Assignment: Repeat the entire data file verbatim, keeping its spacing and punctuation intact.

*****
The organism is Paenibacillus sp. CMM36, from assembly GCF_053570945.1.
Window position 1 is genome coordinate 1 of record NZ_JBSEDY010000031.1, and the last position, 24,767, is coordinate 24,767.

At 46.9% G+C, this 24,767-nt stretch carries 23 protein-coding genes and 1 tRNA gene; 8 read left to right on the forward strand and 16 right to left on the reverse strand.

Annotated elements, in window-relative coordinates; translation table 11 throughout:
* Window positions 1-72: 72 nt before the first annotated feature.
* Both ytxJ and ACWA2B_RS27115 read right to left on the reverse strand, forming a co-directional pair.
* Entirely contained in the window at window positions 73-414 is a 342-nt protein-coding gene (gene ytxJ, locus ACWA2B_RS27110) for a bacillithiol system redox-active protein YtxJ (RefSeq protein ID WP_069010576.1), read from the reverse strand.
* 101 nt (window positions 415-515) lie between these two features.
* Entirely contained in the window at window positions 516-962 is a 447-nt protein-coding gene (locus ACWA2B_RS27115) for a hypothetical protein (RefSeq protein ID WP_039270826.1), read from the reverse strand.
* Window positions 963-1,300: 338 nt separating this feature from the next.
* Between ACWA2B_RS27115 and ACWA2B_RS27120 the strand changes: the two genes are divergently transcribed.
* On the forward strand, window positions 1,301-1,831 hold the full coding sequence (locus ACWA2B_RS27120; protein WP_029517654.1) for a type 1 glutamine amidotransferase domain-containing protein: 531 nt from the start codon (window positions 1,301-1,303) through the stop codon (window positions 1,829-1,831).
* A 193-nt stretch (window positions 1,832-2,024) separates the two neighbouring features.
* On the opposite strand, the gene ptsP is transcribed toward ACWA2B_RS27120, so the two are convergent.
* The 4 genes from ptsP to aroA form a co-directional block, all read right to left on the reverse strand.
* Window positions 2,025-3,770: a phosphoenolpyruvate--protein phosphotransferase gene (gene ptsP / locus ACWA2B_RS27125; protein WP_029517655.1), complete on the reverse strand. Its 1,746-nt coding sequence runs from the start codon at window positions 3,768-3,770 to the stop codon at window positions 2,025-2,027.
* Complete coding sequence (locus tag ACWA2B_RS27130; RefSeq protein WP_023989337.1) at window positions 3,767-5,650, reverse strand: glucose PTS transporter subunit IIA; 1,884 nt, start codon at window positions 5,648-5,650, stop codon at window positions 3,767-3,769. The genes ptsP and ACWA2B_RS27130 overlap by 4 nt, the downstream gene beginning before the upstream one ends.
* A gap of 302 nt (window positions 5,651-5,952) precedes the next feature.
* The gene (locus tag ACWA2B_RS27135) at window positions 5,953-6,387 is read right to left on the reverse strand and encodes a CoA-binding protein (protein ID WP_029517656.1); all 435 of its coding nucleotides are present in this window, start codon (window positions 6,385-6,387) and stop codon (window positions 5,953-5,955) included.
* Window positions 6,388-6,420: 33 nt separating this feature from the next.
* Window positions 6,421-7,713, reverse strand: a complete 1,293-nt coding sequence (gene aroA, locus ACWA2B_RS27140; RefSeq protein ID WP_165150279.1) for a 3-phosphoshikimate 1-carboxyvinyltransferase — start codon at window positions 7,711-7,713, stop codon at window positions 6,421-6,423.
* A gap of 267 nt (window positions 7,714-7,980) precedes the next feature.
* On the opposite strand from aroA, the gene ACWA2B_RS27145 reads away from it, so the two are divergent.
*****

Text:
The organism is Paenibacillus sp. CMM36, from assembly GCF_053570945.1.
Window position 1 is genome coordinate 1 of record NZ_JBSEDY010000031.1, and the last position, 24,767, is coordinate 24,767.

At 46.9% G+C, this 24,767-nt stretch carries 23 protein-coding genes and 1 tRNA gene; 8 read left to right on the forward strand and 16 right to left on the reverse strand.

Annotated elements, in window-relative coordinates; translation table 11 throughout:
* Window positions 1-72: 72 nt before the first annotated feature.
* Both ytxJ and ACWA2B_RS27115 read right to left on the reverse strand, forming a co-directional pair.
* Entirely contained in the window at window positions 73-414 is a 342-nt protein-coding gene (gene ytxJ, locus ACWA2B_RS27110) for a bacillithiol system redox-active protein YtxJ (RefSeq protein ID WP_069010576.1), read from the reverse strand.
* 101 nt (window positions 415-515) lie between these two features.
* Entirely contained in the window at window positions 516-962 is a 447-nt protein-coding gene (locus ACWA2B_RS27115) for a hypothetical protein (RefSeq protein ID WP_039270826.1), read from the reverse strand.
* Window positions 963-1,300: 338 nt separating this feature from the next.
* Between ACWA2B_RS27115 and ACWA2B_RS27120 the strand changes: the two genes are divergently transcribed.
* On the forward strand, window positions 1,301-1,831 hold the full coding sequence (locus ACWA2B_RS27120; protein WP_029517654.1) for a type 1 glutamine amidotransferase domain-containing protein: 531 nt from the start codon (window positions 1,301-1,303) through the stop codon (window positions 1,829-1,831).
* A 193-nt stretch (window positions 1,832-2,024) separates the two neighbouring features.
* On the opposite strand, the gene ptsP is transcribed toward ACWA2B_RS27120, so the two are convergent.
* The 4 genes from ptsP to aroA form a co-directional block, all read right to left on the reverse strand.
* Window positions 2,025-3,770: a phosphoenolpyruvate--protein phosphotransferase gene (gene ptsP / locus ACWA2B_RS27125; protein WP_029517655.1), complete on the reverse strand. Its 1,746-nt coding sequence runs from the start codon at window positions 3,768-3,770 to the stop codon at window positions 2,025-2,027.
* Complete coding sequence (locus tag ACWA2B_RS27130; RefSeq protein WP_023989337.1) at window positions 3,767-5,650, reverse strand: glucose PTS transporter subunit IIA; 1,884 nt, start codon at window positions 5,648-5,650, stop codon at window positions 3,767-3,769. The genes ptsP and ACWA2B_RS27130 overlap by 4 nt, the downstream gene beginning before the upstream one ends.
* A gap of 302 nt (window positions 5,651-5,952) precedes the next feature.
* The gene (locus tag ACWA2B_RS27135) at window positions 5,953-6,387 is read right to left on the reverse strand and encodes a CoA-binding protein (protein ID WP_029517656.1); all 435 of its coding nucleotides are present in this window, start codon (window positions 6,385-6,387) and stop codon (window positions 5,953-5,955) included.
* Window positions 6,388-6,420: 33 nt separating this feature from the next.
* Window positions 6,421-7,713, reverse strand: a complete 1,293-nt coding sequence (gene aroA, locus ACWA2B_RS27140; RefSeq protein ID WP_165150279.1) for a 3-phosphoshikimate 1-carboxyvinyltransferase — start codon at window positions 7,711-7,713, stop codon at window positions 6,421-6,423.
* A gap of 267 nt (window positions 7,714-7,980) precedes the next feature.
* On the opposite strand from aroA, the gene ACWA2B_RS27145 reads away from it, so the two are divergent.